DUBLIN — The coronavirus pandemic is having a “worse than expected” impact on deadly tuberculosis (TB), the Stop TB Partnership warned on Thursday.
Repeat lockdowns have “prevented access to TB diagnostic and treatment services,” the partnership said, while the focus on the pandemic in hospitals and by governments has “severely disrupted TB responses in low- and middle-income countries.”
The result has been a “drastic decline” in diagnosis and treatment, particularly in nine “high TB burden countries” such as India and Indonesia.
According to India’s Health Minister Harsh Vardhan, who chairs the partnership’s board, “TB didn’t go anywhere when the Covid-19 pandemic hit.”
“People just got distracted, health workers were redirected, and health systems became overwhelmed,” the minister said.
Around 1.5 million people die each year from TB out of around 10 million cases, the partnership said, with deaths “in low- and middle-income countries” remaining “far higher than those from Covid-19,” the disease sometimes caused by the coronavirus.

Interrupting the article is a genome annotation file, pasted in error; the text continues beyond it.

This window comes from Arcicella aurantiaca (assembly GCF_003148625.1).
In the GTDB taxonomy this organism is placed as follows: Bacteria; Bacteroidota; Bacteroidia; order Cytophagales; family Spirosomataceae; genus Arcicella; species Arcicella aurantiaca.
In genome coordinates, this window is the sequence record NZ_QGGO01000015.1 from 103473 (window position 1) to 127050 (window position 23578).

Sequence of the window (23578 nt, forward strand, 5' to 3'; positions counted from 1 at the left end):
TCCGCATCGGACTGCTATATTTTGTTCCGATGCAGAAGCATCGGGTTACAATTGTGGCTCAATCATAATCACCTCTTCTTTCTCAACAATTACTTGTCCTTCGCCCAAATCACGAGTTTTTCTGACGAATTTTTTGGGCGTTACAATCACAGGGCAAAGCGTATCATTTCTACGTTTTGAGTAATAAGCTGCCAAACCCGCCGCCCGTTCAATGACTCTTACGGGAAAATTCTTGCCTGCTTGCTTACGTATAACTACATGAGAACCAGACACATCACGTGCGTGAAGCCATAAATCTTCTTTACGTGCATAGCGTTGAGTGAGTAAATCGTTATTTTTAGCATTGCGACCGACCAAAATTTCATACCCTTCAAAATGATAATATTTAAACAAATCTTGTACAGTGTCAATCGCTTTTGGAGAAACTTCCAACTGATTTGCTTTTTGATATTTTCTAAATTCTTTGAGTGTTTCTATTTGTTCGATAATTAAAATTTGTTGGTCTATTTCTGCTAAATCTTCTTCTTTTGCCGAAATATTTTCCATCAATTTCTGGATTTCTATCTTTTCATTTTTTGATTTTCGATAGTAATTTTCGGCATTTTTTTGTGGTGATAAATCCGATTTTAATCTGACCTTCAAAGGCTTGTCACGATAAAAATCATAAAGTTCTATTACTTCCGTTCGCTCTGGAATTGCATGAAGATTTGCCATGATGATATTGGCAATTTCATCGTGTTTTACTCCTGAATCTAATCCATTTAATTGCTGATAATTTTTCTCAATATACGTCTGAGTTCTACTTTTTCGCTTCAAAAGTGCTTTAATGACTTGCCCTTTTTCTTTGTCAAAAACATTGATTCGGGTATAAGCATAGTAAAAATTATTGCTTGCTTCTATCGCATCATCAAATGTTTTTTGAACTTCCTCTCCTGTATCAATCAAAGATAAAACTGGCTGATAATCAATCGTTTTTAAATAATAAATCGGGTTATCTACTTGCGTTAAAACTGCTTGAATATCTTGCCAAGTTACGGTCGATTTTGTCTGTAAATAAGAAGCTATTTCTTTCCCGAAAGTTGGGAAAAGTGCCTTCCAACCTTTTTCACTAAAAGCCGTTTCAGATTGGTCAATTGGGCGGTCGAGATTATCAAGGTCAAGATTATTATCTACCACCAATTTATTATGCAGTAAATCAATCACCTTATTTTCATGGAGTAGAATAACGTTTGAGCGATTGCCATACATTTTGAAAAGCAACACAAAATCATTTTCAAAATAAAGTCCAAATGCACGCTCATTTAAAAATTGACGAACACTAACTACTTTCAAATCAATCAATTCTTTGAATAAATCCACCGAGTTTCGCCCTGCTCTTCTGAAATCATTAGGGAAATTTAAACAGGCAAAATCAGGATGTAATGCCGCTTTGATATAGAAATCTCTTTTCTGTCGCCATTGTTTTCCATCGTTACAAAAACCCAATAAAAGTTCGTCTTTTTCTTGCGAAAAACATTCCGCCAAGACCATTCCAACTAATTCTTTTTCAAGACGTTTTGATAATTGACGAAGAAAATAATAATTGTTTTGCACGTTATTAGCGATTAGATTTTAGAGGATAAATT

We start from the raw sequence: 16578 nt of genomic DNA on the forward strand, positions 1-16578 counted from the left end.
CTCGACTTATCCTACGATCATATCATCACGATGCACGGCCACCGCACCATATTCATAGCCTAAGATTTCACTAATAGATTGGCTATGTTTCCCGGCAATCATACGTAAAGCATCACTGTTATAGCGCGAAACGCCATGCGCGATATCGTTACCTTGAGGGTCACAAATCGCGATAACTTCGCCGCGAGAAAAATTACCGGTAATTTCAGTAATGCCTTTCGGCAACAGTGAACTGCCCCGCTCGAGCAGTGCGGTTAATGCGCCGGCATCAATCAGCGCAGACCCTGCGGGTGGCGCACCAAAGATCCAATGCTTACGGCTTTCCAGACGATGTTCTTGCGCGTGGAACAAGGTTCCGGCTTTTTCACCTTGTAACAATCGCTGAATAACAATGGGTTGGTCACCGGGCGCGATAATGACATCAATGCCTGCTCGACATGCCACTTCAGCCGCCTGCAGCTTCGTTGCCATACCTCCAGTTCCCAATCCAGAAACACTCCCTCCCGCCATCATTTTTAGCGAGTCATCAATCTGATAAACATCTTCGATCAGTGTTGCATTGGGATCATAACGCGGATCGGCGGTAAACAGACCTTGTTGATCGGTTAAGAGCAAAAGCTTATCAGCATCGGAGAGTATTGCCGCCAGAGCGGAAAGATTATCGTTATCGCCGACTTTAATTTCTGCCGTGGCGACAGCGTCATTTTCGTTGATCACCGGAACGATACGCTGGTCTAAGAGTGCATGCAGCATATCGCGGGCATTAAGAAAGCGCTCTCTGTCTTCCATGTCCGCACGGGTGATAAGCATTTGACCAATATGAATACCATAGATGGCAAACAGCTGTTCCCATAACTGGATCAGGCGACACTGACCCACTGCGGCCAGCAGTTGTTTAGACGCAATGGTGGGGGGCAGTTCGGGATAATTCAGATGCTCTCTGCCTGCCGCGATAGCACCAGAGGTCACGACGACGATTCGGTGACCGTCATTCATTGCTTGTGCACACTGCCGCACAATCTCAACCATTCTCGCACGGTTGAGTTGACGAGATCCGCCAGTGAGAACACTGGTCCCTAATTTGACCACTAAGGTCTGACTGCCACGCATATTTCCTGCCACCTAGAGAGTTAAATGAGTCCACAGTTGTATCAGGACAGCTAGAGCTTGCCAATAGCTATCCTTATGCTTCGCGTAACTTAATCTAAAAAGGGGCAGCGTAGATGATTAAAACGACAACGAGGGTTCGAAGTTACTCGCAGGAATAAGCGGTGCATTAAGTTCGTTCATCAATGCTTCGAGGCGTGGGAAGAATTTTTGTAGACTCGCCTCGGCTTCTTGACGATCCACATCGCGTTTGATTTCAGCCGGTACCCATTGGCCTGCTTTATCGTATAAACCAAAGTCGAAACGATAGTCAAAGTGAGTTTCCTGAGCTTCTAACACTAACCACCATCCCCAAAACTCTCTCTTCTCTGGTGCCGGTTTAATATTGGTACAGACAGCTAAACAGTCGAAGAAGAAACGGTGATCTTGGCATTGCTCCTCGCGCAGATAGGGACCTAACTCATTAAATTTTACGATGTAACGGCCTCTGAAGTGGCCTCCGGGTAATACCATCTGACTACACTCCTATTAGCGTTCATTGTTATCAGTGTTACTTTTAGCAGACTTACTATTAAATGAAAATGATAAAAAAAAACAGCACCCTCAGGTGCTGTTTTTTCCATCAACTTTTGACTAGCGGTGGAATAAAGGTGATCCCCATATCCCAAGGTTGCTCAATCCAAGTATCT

The reported 121 million coronavirus cases worldwide have led to almost 2.7 million Covid-related deaths, many in high-income countries.
TB and Covid-19 are airborne respiratory diseases with some similar symptoms, such as cough, fever and breathlessness, though TB is bacterial rather than viral.
Although TB “has been around since the time of the pharaohs,” the sole vaccine was developed a century ago, the partnership said, warning that “its effectiveness in adults is poor.”
In contrast, coronavirus vaccines were developed “after less than a year” and “will hopefully end the pandemic,” said partnership board member Thokozile Phiri Nkoma.Show